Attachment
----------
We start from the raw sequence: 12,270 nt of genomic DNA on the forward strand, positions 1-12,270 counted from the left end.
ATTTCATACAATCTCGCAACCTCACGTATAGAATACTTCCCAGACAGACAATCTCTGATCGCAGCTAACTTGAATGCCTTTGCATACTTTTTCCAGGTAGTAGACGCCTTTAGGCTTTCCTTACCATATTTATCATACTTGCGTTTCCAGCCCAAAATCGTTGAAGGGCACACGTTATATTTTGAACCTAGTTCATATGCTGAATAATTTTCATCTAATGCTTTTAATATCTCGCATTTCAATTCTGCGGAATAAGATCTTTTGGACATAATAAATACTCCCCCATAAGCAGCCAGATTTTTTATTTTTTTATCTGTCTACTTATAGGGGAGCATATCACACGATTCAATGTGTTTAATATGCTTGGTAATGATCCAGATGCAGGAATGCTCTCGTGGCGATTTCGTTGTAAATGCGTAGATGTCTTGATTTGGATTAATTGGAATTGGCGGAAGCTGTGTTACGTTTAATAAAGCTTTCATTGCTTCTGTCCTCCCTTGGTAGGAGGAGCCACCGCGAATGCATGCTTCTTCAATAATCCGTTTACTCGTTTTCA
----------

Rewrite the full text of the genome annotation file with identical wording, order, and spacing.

We start from the raw sequence: 12,270 nt of genomic DNA on the forward strand, positions 1-12,270 counted from the left end.
ATTTCATACAATCTCGCAACCTCACGTATAGAATACTTCCCAGACAGACAATCTCTGATCGCAGCTAACTTGAATGCCTTTGCATACTTTTTCCAGGTAGTAGACGCCTTTAGGCTTTCCTTACCATATTTATCATACTTGCGTTTCCAGCCCAAAATCGTTGAAGGGCACACGTTATATTTTGAACCTAGTTCATATGCTGAATAATTTTCATCTAATGCTTTTAATATCTCGCATTTCAATTCTGCGGAATAAGATCTTTTGGACATAATAAATACTCCCCCATAAGCAGCCAGATTTTTTATTTTTTTATCTGTCTACTTATAGGGGAGCATATCACACGATTCAATGTGTTTAATATGCTTGGTAATGATCCAGATGCAGGAATGCTCTCGTGGCGATTTCGTTGTAAATGCGTAGATGTCTTGATTTGGATTAATTGGAATTGGCGGAAGCTGTGTTACGTTTAATAAAGCTTTCATTGCTTCTGTCCTCCCTTGGTAGGAGGAGCCACCGCGAATGCATGCTTCTTCAATAATCCGTTTACTCGTTTTCA